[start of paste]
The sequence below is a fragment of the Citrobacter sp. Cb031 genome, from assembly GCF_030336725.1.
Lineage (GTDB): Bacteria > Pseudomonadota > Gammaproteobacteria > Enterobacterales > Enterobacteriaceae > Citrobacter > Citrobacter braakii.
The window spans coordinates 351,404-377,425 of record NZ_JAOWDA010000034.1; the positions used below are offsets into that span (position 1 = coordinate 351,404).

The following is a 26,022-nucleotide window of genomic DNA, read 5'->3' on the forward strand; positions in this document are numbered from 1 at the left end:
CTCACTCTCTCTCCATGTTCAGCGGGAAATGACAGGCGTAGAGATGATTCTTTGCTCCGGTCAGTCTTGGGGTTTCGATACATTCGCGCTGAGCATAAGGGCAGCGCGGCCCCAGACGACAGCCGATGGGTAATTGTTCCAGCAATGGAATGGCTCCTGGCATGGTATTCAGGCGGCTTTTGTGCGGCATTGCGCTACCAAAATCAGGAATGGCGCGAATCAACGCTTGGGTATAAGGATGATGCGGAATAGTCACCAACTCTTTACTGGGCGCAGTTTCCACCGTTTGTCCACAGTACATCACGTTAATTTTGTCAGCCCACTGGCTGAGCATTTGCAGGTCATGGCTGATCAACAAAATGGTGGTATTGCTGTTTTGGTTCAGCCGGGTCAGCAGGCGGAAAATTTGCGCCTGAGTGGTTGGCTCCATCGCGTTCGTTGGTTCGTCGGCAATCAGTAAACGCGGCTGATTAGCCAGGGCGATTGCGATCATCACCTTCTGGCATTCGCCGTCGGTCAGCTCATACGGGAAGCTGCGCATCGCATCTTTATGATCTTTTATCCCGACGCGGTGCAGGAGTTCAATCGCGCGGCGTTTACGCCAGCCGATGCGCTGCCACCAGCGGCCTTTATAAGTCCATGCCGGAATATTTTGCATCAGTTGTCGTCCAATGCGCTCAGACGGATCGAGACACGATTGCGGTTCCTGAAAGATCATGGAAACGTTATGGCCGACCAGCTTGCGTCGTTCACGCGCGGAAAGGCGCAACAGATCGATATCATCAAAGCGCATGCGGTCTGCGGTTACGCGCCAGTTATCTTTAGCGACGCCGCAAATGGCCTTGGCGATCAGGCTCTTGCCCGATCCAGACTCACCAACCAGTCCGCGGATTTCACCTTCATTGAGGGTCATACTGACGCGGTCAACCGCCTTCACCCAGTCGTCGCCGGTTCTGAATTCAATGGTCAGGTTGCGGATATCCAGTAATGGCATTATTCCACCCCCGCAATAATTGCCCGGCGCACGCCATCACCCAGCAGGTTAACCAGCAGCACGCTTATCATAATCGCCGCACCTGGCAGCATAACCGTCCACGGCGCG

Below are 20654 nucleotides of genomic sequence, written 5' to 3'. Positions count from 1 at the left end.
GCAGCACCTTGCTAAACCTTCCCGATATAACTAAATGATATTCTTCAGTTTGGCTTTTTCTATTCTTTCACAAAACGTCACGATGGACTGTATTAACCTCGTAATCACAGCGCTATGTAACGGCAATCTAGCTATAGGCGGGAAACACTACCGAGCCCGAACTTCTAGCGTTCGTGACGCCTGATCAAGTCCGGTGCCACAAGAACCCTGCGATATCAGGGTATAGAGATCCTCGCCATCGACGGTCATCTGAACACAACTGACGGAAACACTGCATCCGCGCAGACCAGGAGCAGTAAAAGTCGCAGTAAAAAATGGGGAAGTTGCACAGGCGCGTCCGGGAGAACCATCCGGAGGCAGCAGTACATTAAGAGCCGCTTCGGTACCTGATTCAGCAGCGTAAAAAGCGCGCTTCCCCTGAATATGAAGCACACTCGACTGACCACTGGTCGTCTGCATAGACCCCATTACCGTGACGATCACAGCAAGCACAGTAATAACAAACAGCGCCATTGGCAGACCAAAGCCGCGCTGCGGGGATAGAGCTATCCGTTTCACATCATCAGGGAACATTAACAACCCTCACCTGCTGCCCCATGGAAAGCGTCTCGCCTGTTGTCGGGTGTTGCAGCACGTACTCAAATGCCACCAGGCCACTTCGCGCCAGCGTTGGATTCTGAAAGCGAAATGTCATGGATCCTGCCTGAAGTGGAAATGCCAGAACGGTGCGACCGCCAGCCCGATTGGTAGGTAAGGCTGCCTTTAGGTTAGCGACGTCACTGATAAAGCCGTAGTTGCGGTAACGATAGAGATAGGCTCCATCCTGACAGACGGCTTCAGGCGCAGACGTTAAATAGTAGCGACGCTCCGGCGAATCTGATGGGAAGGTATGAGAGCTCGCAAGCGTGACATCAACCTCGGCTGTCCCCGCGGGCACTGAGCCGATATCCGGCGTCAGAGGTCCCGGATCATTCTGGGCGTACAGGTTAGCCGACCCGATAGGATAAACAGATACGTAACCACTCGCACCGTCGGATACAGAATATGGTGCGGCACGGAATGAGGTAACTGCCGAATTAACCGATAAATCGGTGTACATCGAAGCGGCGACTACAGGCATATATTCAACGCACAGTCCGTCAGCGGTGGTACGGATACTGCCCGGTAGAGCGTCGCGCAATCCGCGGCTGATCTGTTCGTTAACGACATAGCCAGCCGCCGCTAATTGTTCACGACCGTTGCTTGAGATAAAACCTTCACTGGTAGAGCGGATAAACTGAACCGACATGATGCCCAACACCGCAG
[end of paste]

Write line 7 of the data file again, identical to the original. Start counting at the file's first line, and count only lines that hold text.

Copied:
GCAGCACCTTGCTAAACCTTCCCGATATAACTAAATGATATTCTTCAGTTTGGCTTTTTCTATTCTTTCACAAAACGTCACGATGGACTGTATTAACCTCGTAATCACAGCGCTATGTAACGGCAATCTAGCTATAGGCGGGAAACACTACCGAGCCCGAACTTCTAGCGTTCGTGACGCCTGATCAAGTCCGGTGCCACAAGAACCCTGCGATATCAGGGTATAGAGATCCTCGCCATCGACGGTCATCTGAACACAACTGACGGAAACACTGCATCCGCGCAGACCAGGAGCAGTAAAAGTCGCAGTAAAAAATGGGGAAGTTGCACAGGCGCGTCCGGGAGAACCATCCGGAGGCAGCAGTACATTAAGAGCCGCTTCGGTACCTGATTCAGCAGCGTAAAAAGCGCGCTTCCCCTGAATATGAAGCACACTCGACTGACCACTGGTCGTCTGCATAGACCCCATTACCGTGACGATCACAGCAAGCACAGTAATAACAAACAGCGCCATTGGCAGACCAAAGCCGCGCTGCGGGGATAGAGCTATCCGTTTCACATCATCAGGGAACATTAACAACCCTCACCTGCTGCCCCATGGAAAGCGTCTCGCCTGTTGTCGGGTGTTGCAGCACGTACTCAAATGCCACCAGGCCACTTCGCGCCAGCGTTGGATTCTGAAAGCGAAATGTCATGGATCCTGCCTGAAGTGGAAATGCCAGAACGGTGCGACCGCCAGCCCGATTGGTAGGTAAGGCTGCCTTTAGGTTAGCGACGTCACTGATAAAGCCGTAGTTGCGGTAACGATAGAGATAGGCTCCATCCTGACAGACGGCTTCAGGCGCAGACGTTAAATAGTAGCGACGCTCCGGCGAATCTGATGGGAAGGTATGAGAGCTCGCAAGCGTGACATCAACCTCGGCTGTCCCCGCGGGCACTGAGCCGATATCCGGCGTCAGAGGTCCCGGATCATTCTGGGCGTACAGGTTAGCCGACCCGATAGGATAAACAGATACGTAACCACTCGCACCGTCGGATACAGAATATGGTGCGGCACGGAATGAGGTAACTGCCGAATTAACCGATAAATCGGTGTACATCGAAGCGGCGACTACAGGCATATATTCAACGCACAGTCCGTCAGCGGTGGTACGGATACTGCCCGGTAGAGCGTCGCGCAATCCGCGGCTGATCTGTTCGTTAACGACATAGCCAGCCGCCGCTAATTGTTCACGACCGTTGCTTGAGATAAAACCTTCACTGGTAGAGCGGATAAACTGAACCGACATGATGCCCAACACCGCAG